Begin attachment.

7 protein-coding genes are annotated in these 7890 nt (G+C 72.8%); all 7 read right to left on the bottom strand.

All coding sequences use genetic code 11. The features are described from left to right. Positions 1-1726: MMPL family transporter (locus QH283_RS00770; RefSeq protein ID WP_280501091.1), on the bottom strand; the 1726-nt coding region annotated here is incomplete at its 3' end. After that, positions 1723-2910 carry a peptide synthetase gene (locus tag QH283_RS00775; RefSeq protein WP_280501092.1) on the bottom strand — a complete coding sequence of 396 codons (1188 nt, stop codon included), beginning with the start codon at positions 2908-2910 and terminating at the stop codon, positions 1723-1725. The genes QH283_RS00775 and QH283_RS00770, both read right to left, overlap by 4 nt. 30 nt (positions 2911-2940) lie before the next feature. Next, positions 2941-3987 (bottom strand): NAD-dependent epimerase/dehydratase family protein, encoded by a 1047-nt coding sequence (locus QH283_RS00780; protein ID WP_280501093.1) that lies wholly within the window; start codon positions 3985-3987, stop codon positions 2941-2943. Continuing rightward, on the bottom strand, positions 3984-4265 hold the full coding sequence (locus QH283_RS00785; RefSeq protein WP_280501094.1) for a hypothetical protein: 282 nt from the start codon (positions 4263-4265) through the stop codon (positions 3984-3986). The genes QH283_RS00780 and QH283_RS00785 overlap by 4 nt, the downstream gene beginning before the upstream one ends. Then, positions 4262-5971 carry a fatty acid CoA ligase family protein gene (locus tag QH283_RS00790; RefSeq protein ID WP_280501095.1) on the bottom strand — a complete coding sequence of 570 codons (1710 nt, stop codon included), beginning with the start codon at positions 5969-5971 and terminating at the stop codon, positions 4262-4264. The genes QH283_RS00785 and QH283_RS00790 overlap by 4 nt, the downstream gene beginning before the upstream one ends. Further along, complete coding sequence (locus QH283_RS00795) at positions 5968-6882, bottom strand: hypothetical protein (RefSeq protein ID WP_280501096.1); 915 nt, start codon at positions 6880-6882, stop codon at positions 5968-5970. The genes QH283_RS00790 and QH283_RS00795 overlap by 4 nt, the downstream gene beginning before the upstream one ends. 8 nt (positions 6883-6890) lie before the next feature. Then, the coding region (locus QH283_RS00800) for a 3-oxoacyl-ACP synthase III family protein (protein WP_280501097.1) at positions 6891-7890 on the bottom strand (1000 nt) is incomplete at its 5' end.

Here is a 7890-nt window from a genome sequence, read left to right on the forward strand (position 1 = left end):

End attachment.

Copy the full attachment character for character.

7 protein-coding genes are annotated in these 7890 nt (G+C 72.8%); all 7 read right to left on the bottom strand.

All coding sequences use genetic code 11. The features are described from left to right. Positions 1-1726: MMPL family transporter (locus QH283_RS00770; RefSeq protein ID WP_280501091.1), on the bottom strand; the 1726-nt coding region annotated here is incomplete at its 3' end. After that, positions 1723-2910 carry a peptide synthetase gene (locus tag QH283_RS00775; RefSeq protein WP_280501092.1) on the bottom strand — a complete coding sequence of 396 codons (1188 nt, stop codon included), beginning with the start codon at positions 2908-2910 and terminating at the stop codon, positions 1723-1725. The genes QH283_RS00775 and QH283_RS00770, both read right to left, overlap by 4 nt. 30 nt (positions 2911-2940) lie before the next feature. Next, positions 2941-3987 (bottom strand): NAD-dependent epimerase/dehydratase family protein, encoded by a 1047-nt coding sequence (locus QH283_RS00780; protein ID WP_280501093.1) that lies wholly within the window; start codon positions 3985-3987, stop codon positions 2941-2943. Continuing rightward, on the bottom strand, positions 3984-4265 hold the full coding sequence (locus QH283_RS00785; RefSeq protein WP_280501094.1) for a hypothetical protein: 282 nt from the start codon (positions 4263-4265) through the stop codon (positions 3984-3986). The genes QH283_RS00780 and QH283_RS00785 overlap by 4 nt, the downstream gene beginning before the upstream one ends. Then, positions 4262-5971 carry a fatty acid CoA ligase family protein gene (locus tag QH283_RS00790; RefSeq protein ID WP_280501095.1) on the bottom strand — a complete coding sequence of 570 codons (1710 nt, stop codon included), beginning with the start codon at positions 5969-5971 and terminating at the stop codon, positions 4262-4264. The genes QH283_RS00785 and QH283_RS00790 overlap by 4 nt, the downstream gene beginning before the upstream one ends. Further along, complete coding sequence (locus QH283_RS00795) at positions 5968-6882, bottom strand: hypothetical protein (RefSeq protein ID WP_280501096.1); 915 nt, start codon at positions 6880-6882, stop codon at positions 5968-5970. The genes QH283_RS00790 and QH283_RS00795 overlap by 4 nt, the downstream gene beginning before the upstream one ends. 8 nt (positions 6883-6890) lie before the next feature. Then, the coding region (locus QH283_RS00800) for a 3-oxoacyl-ACP synthase III family protein (protein WP_280501097.1) at positions 6891-7890 on the bottom strand (1000 nt) is incomplete at its 5' end.

Here is a 7890-nt window from a genome sequence, read left to right on the forward strand (position 1 = left end):